There’s still one more game left to be played in 2019.
But hey, it’s never too early to look ahead.
I’ll preface my words by affirming that I’m a pessimist. A year after Cal football finished 7-6 overall and 4-5 in conference play, I predicted a less than stellar 6-6 showing from the Bears in 2019.
My justification for this — much to the chagrin of the lovely folks over at California Golden Blogs — was expecting a similar season to the previous year from an offensive standpoint, with flashes of consistency mired in punts and the “occasional” interception. I also anticipated a slight drop-off in the defensive production that brought the Bears’ secondary, better known as “The Takers,” into the national spotlight.
Twelve games, two quarterback injuries and 173 Evan Weaver tackles later, Cal enters December with a 7-5 overall record and a 4-5 showing in conference play, identical marks to 2018 pre-Cheez-It Bowl and numbers that aren’t too far off my initial prediction.
Where was I correct? Cal’s defense did take a couple of steps back in the turnover department.
Where was I wrong? The growth of an offense that suddenly appears formidable in the clutch, if not dominant.
As much as I hate utilizing asterisks in sports (because injuries do happen), I’m OK with using one here. The Bears went 5-0 when receiver Kekoa Crawford played and 6-0 when quarterback Chase Garbers started and finished the games he was fully healthy for.
That’s no joke. And while the Bears’ 7-5, 4-5 record isn’t an “improvement” upon last season’s, it was good enough to guarantee a tie for second place in the Pac-12 North, whereas the 2018 mark finished fifth. Baby steps?
There’s also this: The 2018-19 Cal teams are the first in program history to defeat USC, Stanford and UCLA on the road in a two-year span since 1949-50. I’m not sure if former U.S. president Harry Truman was a Cal fan, but if he was, he surely was checking out the Bears from the comfort of the West Wing theater back then.
It’s easy to exaggerate the importance of the quarterback position. I’ve always been one to place significant value on the left tackle (for a right-handed quarterback) and safety positions as arguably the two most valuable positions on a football field.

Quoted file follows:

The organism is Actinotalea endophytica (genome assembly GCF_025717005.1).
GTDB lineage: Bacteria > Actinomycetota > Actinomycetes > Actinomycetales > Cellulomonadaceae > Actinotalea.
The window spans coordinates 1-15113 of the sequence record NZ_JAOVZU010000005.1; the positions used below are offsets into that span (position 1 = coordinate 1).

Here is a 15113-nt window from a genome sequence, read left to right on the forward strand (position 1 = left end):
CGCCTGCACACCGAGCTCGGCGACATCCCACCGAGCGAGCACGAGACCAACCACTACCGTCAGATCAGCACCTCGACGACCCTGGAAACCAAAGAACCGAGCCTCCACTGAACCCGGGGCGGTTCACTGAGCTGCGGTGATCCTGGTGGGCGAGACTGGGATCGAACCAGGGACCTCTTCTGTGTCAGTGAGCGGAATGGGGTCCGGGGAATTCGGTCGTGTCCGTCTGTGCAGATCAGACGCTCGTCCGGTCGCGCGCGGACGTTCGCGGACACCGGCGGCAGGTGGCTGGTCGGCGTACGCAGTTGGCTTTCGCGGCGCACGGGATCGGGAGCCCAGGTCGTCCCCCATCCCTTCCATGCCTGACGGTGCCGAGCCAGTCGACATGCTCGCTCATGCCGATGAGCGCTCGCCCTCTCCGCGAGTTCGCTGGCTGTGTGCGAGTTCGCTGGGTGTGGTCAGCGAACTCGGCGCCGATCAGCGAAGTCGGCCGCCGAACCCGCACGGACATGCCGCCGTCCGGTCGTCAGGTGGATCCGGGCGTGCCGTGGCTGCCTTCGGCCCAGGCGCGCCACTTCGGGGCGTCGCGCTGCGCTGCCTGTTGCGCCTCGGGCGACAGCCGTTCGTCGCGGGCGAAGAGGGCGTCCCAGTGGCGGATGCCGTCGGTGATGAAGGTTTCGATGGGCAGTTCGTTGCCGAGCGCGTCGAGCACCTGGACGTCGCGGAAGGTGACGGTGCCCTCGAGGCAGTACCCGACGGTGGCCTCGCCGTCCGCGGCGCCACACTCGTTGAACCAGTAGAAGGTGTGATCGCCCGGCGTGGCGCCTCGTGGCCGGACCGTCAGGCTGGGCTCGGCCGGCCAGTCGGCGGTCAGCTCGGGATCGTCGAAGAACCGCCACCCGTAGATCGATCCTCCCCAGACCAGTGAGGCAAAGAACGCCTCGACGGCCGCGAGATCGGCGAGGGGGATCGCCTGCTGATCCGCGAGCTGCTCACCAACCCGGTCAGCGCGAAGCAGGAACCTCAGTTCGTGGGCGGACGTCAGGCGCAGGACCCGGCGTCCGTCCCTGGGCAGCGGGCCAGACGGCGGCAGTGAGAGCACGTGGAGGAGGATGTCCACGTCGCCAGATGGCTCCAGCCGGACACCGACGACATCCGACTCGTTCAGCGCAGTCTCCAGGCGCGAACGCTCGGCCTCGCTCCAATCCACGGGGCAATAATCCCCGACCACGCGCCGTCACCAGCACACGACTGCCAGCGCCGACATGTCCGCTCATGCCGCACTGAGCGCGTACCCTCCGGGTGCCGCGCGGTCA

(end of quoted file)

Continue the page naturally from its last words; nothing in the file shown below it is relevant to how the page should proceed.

But to understate the value of Garbers’ development would be a disservice, especially with two years of college eligibility remaining. His value gains even more traction when you consider that Cal’s starting quarterback from this season is almost certainly the lone Pac-12 North starter returning to his program in 2020.
So what’s my “2020” vision? How about nine wins, a shot at the Pac-12 title game and a legitimate chance to end the year with four losses or less for the first time since 2008? I’m not about to shed my pessimistic label right away, but after seeing an offense eclipse more than 400 total yards in wins over Stanford and UCLA, I don’t expect a significant drop-off next season — with or without offensive coordinator Beau Baldwin returning to his position.
There are two improbable things that I’m becoming more and more confident will occur in the year 2020: I graduate from UC Berkeley and the Bears end up on cloud nine (wins). When you consider the ramifications of quarterback turnover in the conference, the upward trajectory of running back Christopher Brown Jr. and the importance of Garbers’ experience, it’s easy to see why — at least on paper — Cal could have something special in the works next fall.
A win in the Holiday, Redbox or Las Vegas Bowl would be the first postseason victory in the Justin Wilcox era and the perfect transition to checking the next box on Wilcox’s bucket list: winning the Pac-12 North. While the departure of Weaver, receiver Jordan Duncan and multiple playmakers in the secondary will force others to step up, the fact that Cal’s defense and widely criticized offense have finally clicked at the same time leaves little doubt that the Bears will at least go bowling again in 2020.
The biggest reason to believe that? Look no further than what Pac-12 analyst Yogi Roth alluded to when Garbers scored the go-ahead score against Stanford two weeks ago: Numbers aside, the guy knows how to win.
“This is what you grow up dreaming about in the backyard,” Roth said. “Two-minute drill, can you lead your team, can you run, can you score? On the biggest stage, in the biggest game of your life, in a season where he’s been injured, he’s been banged up, he’s been criticized and now he answers the biggest call of his young career.”